I have been supported by my community for longer than I can remember. I was diagnosed with type 1 diabetes when I was two years old, and with the help of not only my parents and doctors, but my neighbors, teachers, coaches, friends and their parents, I have never felt excluded or unsafe. Because I have been blessed by growing up in such a supportive community, diabetes has made me stronger, more confident, and more passionate about giving back. Although in my fifteen years of being a Type 1 Diabetic I have never needed an ambulance, I have witnessed a friend have a seizure, and I have lost a friend in a terrible car accident. How is it that I have been so fortunate when others have not? I do not know the answer, but I do know that I want to be able to help others in their time of need. Perhaps that is why I first became interested in becoming first aid and CPR certified. From there, my passion for emergency response escalated. I learned in that certification class that I could begin volunteering at the fire station at age 16. I counted down the days. While Stony Point Volunteer Fire Company may not be the busiest station, I have been able to respond to several calls and earn both my Fire 1 and EMT certifications in my first year of volunteering. I have experienced both the exhilaration of helping someone who is hurting and the feeling of helplessness when leaving the scene after not being able to do anything but be present. In all situations, I returned to my station where I was united with my fellow volunteers, a group from diverse socioeconomic and cultural backgrounds who bond like family over a common goal – to make a positive impact in our community by helping others. In my Fire class, I was one of the youngest students, and after training intensely for months, I led my peers during our final burn scenario. In this class, I learned how to work with other first responders as a team, taking the lead and following the lead of others. Just as my success in managing diabetes would not be possible without the support of those around me, success in responding to an emergency situation is reliant on fellow first responders supporting each other. Through volunteering, I have gained an even greater appreciation for my own health and experiences. I have grown as an individual by serving my community, and the skills and knowledge I have learned extend far beyond fire and EMT training coursework. While there are many ways to make a positive impact, I am certain now that a career in the medical field, combined with volunteering, is how I will continue to make a difference in my community and the world.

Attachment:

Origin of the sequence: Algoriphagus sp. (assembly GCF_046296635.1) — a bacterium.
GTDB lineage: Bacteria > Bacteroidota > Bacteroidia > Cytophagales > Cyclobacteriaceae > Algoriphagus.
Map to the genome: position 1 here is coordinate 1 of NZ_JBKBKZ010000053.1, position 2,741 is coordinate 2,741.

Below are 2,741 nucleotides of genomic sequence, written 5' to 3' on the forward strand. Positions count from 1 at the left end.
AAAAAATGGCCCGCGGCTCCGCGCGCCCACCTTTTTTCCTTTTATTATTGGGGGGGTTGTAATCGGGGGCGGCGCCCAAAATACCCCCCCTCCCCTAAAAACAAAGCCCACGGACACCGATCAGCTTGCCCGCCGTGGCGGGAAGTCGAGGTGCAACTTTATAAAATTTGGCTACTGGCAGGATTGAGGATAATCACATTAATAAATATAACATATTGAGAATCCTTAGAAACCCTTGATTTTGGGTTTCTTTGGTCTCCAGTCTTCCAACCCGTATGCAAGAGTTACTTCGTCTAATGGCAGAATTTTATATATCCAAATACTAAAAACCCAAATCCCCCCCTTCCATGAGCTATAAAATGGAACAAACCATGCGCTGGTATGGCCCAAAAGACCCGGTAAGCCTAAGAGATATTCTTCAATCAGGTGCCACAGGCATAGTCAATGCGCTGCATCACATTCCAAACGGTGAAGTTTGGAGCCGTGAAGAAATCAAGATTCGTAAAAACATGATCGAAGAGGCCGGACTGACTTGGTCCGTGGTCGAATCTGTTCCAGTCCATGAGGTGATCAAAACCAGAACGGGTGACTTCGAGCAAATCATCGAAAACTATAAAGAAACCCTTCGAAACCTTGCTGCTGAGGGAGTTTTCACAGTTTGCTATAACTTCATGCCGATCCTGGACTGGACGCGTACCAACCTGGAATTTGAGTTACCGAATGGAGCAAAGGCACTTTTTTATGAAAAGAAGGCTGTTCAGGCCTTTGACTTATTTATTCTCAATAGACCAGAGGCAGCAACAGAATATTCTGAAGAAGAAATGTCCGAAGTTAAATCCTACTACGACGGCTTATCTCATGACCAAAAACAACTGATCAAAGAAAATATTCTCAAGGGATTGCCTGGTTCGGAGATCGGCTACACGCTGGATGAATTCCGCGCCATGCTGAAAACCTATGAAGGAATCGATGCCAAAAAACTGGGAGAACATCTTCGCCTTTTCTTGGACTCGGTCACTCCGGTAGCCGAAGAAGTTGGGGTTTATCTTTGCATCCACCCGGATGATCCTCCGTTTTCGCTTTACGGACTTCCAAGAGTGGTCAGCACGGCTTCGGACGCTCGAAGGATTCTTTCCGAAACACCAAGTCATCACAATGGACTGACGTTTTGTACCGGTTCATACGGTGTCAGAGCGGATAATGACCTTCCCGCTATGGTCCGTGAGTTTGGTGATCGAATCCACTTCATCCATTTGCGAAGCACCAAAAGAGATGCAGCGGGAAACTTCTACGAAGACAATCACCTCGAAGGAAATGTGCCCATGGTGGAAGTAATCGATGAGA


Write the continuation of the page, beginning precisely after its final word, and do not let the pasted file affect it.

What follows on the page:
Desiree Jeana Wapples Scholarship for Young Women